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In the attachment below you can see the definition of the likelihood function. Likelihood

1) Whilst the explanation of why the whole max likelihood method is viable for discrete distributions is clear to me, I struggle to persuade myself why this approach is valid for continuous cases. Why is just multiplying the densities appropriate?

2) I don't seem to understand the explanation why the $\log(L(\theta))$ may be used either. In the same attachment point 1 declares that "Strictly monotonic increasing functions $g$ preserve order..." Whilst this is the case for $\log(L(\theta))$ I don't understand what exactly it justifies. If I understand correctly, $L(\theta)$ can be decreasing OR decreasing. So I don't see the connection.

At the same time another explanation (from another source) sounded: "This is because the two functions, $\log(L(\theta))$ and $L(\theta)$ are monotonically related to each other so the same MLE estimate is obtained by maximizing either one." In other words, no matter if $L(\theta)$ is growing or decreasing the $\log(L(\theta))$ will do the same. Would you agree that this is a more appropriate explanation?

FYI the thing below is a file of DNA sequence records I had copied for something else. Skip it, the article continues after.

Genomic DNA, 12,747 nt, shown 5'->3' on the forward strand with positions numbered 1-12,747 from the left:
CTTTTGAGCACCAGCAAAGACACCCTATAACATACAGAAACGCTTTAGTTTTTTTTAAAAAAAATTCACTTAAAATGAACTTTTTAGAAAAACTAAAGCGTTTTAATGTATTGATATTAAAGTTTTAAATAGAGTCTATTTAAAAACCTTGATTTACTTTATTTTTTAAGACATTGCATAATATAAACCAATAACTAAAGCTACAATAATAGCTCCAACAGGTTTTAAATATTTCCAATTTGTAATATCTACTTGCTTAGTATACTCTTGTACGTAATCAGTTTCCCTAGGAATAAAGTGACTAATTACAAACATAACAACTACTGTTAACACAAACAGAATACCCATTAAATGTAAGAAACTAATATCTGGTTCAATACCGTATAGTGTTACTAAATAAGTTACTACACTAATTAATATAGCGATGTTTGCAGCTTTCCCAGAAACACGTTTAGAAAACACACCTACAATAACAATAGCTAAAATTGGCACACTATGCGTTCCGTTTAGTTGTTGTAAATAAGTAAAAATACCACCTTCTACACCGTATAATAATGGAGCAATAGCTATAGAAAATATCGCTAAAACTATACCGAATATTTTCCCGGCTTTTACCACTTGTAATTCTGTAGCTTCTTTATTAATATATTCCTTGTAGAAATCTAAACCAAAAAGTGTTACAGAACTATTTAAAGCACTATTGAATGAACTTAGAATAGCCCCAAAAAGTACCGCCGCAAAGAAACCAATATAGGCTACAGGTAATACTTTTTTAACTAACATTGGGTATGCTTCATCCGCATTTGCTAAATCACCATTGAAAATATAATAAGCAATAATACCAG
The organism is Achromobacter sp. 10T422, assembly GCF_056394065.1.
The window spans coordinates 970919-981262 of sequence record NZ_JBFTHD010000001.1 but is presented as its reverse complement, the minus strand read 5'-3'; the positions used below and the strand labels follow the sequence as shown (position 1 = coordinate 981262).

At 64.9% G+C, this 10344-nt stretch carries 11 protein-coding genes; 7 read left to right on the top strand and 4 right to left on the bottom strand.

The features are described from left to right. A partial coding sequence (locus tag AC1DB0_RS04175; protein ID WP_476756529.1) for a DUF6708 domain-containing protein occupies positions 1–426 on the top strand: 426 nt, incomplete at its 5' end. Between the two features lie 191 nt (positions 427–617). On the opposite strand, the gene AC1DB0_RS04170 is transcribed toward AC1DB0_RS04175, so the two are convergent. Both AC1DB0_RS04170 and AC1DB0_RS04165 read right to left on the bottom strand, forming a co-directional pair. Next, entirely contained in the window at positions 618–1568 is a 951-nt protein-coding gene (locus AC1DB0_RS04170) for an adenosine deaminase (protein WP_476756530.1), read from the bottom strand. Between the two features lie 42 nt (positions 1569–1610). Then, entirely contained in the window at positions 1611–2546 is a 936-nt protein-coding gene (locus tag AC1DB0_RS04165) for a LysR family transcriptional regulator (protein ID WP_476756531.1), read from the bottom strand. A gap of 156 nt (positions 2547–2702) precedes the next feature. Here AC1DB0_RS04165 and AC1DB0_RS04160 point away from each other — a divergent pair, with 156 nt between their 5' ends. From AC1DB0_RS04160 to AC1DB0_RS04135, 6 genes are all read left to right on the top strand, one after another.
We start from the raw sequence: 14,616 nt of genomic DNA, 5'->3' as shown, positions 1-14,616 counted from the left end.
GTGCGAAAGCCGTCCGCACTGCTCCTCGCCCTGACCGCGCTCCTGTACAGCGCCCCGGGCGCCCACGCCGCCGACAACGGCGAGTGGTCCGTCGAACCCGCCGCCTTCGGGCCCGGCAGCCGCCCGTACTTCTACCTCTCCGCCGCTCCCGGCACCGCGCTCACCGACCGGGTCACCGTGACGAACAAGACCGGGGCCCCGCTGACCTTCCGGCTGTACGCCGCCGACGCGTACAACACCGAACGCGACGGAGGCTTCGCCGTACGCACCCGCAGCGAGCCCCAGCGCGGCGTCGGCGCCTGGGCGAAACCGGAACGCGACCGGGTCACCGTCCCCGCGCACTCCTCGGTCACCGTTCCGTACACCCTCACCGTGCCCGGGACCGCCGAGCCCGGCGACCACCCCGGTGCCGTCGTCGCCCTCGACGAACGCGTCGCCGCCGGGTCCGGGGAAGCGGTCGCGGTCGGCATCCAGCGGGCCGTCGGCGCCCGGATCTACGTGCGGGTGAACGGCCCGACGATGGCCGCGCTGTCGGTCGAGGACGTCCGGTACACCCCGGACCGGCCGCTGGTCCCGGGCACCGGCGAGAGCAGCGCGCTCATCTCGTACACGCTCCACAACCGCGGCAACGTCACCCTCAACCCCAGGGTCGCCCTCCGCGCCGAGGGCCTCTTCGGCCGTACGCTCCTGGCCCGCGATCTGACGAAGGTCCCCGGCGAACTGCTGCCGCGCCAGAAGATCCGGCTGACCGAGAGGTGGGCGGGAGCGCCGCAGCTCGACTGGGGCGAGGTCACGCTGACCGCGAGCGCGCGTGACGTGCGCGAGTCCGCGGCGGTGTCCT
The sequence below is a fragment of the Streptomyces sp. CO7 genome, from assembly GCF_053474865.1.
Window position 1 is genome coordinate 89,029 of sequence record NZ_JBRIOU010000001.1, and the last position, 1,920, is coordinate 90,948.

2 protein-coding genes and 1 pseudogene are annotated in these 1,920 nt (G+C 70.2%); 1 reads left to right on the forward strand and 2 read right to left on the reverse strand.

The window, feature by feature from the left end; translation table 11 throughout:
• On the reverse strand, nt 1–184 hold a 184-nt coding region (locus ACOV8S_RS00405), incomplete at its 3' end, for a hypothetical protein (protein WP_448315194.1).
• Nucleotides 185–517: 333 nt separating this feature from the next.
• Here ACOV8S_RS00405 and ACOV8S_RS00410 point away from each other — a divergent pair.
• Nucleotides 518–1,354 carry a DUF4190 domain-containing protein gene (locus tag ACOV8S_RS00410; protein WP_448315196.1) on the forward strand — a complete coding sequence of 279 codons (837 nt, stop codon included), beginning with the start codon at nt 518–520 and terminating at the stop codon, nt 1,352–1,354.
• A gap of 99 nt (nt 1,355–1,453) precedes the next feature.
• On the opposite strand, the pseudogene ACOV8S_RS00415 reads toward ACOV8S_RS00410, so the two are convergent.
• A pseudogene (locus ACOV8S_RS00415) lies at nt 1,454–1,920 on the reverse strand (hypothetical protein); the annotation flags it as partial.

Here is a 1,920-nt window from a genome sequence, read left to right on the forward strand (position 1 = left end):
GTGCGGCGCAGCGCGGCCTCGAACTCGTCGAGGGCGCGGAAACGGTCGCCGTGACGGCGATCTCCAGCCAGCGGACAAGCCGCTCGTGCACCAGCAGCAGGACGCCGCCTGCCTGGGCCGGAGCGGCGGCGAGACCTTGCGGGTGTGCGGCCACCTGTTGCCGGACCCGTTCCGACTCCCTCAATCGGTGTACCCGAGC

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  • "just multiplying the densities" is a highly misleading phrase. Usually if one speaks of multiplying functions it means pointwise multiplication, i.e. the product of $x\mapsto f(x)$ and $x\mapsto g(x)$ is $x\mapsto f(x)g(x)$. You multiply two functions, each of just one variable, and what you get is still a function of just one variable. But that is not at all what is done with the density functions. You have $f_\theta(x_1)$ and $f_\theta(x_2)$, and those are functions of two different variables, and each on by itself is a function of just one variable, but the product is a function of two variables.

    Multiplying them is appropriate because of independence of the observations in the sample.

  • It is true that typically $L(\theta)$ will sometimes increase and sometimes decrease as $\theta$ increases, and along with it $\log(L(\theta))$ sometimes increases and sometimes decreases as $\theta$ increases. But where is says "Strictly monotonic increasing functions $[\ldots]$ preserve order", the strictly monotonic function referred to is neither $L(\theta)$ nor $\log(L(\theta))$, but rather it is the logarithm function. The fact that $\log(L(\theta))$ and $L(\theta)$ are monotonically related is deduced from the fact that the logarithm function is strictly increasing. The two proposed explanations, of which you say one is more appropriate than the other, both say the same thing.

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